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Re: F10 rpm of grub2 completely broken



On Sunday 13 December 2009, Michael Schwendt wrote:
>On Sat, 12 Dec 2009 19:13:25 -0500, Gene wrote:
>> I did have F12 installed, 64 bit version, but it was (pick a number * 10)
>> slower than the 32 bit F10 install.
>
>Based on what measurements? What tools did you use to determine that it
>was slower?

click on a window close button, pick up empty coffee cup & walk to kitchen & 
refill it, get back to viewing the monitor in about a minute and another 30 
seconds goes by before the window closes.  That is slow by any definition.

>> The only reason I loaded F12 in the first place was to get an updated for
>> the man-in-the-middle exploit of openssh as supplied for F10.
>
>openssh? OpenSSL CVE-2009-3555 it seems. See below:
>> You had a bit over
>> 60 days to fix that from the exploit announcement in (I think) late Sept
>> 2009, to the end of F10 support yesterday and when I queried fedora-list
>> about it a couple of weeks back was essentially told to go pound sand, it
>> wasn't going to be fixed.
>
>You were pointed at the related FAQ:
>https://bugzilla.redhat.com/533125#c37
>
>You might want to read the following, too,
>  https://bugs.launchpad.net/ubuntu/+source/openssl/+bug/484417
>(which is only half the story as actually they applied an experimental
>"fix" in middle November only to change their mind in early December when
>they reverted the patch again).

I've not figured out what they really did, I pulled the tarball for 0.9.8l 
and built it, so the point is moot even if it is scattered all over the 
system cuz fedora doesn't seem to use a sane --prefix= in the rpm builds.
As for trash laying around, dev/sda will soon have another distro on it 
anyway.

>None of this has anything to do with you trying an optional boot loader in
>Fedora 10 more than a year after it had been published and requesting a
>fix "asap". Perhaps that package has never worked for Fedora 10. Perhaps
>it has not been tested by any substantial number of people even after its
>release in Fedora 10, because if the primary [legacy] GRUB still does its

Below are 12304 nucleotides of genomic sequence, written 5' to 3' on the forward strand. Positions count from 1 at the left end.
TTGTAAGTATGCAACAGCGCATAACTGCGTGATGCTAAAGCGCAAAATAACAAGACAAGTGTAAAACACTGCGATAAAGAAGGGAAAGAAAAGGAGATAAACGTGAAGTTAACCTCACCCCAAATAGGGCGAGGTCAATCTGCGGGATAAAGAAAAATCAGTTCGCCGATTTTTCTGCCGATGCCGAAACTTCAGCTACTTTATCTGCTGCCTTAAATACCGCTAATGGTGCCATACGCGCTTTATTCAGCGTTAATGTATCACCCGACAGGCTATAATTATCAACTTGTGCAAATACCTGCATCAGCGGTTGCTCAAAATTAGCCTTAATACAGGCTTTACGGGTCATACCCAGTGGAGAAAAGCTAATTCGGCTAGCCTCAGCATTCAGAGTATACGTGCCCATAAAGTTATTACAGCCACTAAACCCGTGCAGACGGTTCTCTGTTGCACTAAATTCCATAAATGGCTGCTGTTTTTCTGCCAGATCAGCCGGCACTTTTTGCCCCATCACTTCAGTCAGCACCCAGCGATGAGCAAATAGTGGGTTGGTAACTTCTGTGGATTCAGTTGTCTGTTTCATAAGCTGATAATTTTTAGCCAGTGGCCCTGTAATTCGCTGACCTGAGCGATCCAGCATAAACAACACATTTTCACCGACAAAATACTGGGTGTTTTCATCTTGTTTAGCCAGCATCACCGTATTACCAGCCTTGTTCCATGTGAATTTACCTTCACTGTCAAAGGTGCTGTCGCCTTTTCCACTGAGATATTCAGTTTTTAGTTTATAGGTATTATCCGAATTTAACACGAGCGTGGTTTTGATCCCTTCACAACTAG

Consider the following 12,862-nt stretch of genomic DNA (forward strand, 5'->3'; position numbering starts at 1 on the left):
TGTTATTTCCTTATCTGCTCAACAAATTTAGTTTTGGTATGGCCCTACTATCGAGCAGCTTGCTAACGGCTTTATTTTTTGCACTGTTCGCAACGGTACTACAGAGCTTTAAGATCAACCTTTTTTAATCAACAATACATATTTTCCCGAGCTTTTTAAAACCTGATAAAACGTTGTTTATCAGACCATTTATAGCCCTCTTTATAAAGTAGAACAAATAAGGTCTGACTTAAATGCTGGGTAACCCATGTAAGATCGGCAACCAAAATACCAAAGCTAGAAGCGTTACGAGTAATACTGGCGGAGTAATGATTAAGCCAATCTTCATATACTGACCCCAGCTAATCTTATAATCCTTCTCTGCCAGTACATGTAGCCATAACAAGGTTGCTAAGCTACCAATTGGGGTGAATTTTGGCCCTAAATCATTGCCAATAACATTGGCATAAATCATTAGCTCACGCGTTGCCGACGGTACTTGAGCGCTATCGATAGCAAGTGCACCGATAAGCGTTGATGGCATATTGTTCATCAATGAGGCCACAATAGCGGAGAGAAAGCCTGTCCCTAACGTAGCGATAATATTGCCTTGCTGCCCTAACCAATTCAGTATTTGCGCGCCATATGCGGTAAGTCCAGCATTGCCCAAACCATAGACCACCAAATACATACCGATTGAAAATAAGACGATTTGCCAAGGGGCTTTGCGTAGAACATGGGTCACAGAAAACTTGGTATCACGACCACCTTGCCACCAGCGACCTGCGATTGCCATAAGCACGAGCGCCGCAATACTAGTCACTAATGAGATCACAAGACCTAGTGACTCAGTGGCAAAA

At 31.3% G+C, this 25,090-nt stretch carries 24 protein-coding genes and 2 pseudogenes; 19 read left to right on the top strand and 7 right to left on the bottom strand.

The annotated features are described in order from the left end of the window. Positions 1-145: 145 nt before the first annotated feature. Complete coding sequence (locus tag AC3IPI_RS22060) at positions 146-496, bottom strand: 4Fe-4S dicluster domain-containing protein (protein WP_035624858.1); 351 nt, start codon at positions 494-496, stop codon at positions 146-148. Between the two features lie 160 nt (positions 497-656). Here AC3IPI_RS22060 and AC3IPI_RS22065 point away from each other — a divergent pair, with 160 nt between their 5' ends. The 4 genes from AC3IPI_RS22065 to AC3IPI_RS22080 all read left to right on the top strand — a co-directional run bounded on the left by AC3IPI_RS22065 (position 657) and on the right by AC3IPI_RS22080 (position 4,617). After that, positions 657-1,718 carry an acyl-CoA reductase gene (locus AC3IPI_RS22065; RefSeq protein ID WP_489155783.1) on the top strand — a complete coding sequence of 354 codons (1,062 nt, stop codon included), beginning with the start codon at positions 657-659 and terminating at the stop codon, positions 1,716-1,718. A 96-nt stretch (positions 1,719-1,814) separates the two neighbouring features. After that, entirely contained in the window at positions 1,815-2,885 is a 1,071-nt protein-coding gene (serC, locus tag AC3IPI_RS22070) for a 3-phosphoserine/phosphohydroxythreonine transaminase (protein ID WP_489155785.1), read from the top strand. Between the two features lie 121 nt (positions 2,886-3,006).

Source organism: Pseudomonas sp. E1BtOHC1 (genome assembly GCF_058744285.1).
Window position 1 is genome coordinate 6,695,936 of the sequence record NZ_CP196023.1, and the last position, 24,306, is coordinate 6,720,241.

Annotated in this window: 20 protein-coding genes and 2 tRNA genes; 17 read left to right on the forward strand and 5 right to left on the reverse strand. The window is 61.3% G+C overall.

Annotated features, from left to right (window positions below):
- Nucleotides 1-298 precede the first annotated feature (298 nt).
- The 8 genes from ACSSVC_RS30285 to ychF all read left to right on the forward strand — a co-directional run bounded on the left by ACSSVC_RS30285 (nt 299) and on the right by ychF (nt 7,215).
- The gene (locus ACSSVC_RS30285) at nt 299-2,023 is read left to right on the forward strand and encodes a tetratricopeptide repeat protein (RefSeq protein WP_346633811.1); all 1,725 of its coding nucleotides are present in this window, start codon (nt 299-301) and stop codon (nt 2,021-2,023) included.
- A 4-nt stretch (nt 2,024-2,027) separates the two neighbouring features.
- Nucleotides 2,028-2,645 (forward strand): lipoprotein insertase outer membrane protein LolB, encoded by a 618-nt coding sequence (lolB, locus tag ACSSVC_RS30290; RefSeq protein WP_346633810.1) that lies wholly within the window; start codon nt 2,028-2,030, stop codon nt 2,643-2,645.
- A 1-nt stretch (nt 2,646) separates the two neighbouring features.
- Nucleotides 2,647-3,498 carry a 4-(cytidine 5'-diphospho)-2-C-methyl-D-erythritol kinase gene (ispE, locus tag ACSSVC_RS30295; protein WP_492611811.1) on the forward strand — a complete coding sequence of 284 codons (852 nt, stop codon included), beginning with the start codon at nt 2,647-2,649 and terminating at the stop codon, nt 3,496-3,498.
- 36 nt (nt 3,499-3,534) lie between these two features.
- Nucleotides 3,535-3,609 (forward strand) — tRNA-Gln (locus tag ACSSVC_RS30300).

>job, there is not much incentive to try the development version before it
>will become the distribution's primary choice, too.

The boot loader got involved because the *buntu derivatives are all using 
grub2 now, and I don't care what the call it "update-grub" or "grub-
mkconfig", its broken, the whole design premise of an automatic grub 
configuration tool that they started with at gnu.org is broken.  I now know 
enough about grub2 that I can hand carve a boot stanza for it that works just 
fine, so that point is also moot.  What will really burn my ass is the first 
time I let a package manager update a kernel, and it fires off that steaming 
pile of crap and overwrites my hand carved grub.cfg so I can't boot any 
distro but the one that was running when the kernel was updated.  Until I get 
around to carving a grub-mkconfig that actually works, I will cheerfully nuke 
it from all installs by hand just to protect myself.

If you want to file a bz on it, be my guest, the problems are at least 2 
fold.

1, The gnu.org version calls all boots for all distro's "GNU/Linux', so you 
have lost the identifier in the title/menuentry lines that tells you what 
distro this stanza will boot.  RMS's politics have no place in this and 
should be forthwith removed by copying the title line from the old grub.conf.

2. It only scans the /boot partition of the distro its booted to, a major 
fsckup right there.  Grub/grub2 is capable of booting any bootable partition 
that exists in the machine.  But why, if they are going to give us this 
'tool', doesn't it take say a list of bootable partitions in the form of the 
device.map file, but with the numbered partition, in my case (hd0,1), (hd1,1) 
and (hd3,1) which all contain bootable distributions as well, call it 
/boot/grub/boot.map.  It would be far better designed to just translate an 
existing grub.conf to fix the new base 1 numbering (that I didn't understand 
in one of my previous rants) that grub 2 now uses as the partition address, 
then just copy the rest of the stanza  verbatum etc etc.  Wrap it in the {}, 
write it and go on till that grub.conf is out of entries, then goto the next 
(hd1,1), find that grub.conf and repeat till its out of bootable partitions 
in the "boot.map".

That isn't rocket science. Its pure bash.

-- 
Cheers, Gene
"There are four boxes to be used in defense of liberty:
 soap, ballot, jury, and ammo. Please use in that order."
-Ed Howdershelt (Author)
The NRA is offering FREE Associate memberships to anyone who wants them.
<https://www.nrahq.org/nrabonus/accept-membership.asp>

We promise according to our hopes, and perform according to our fears.


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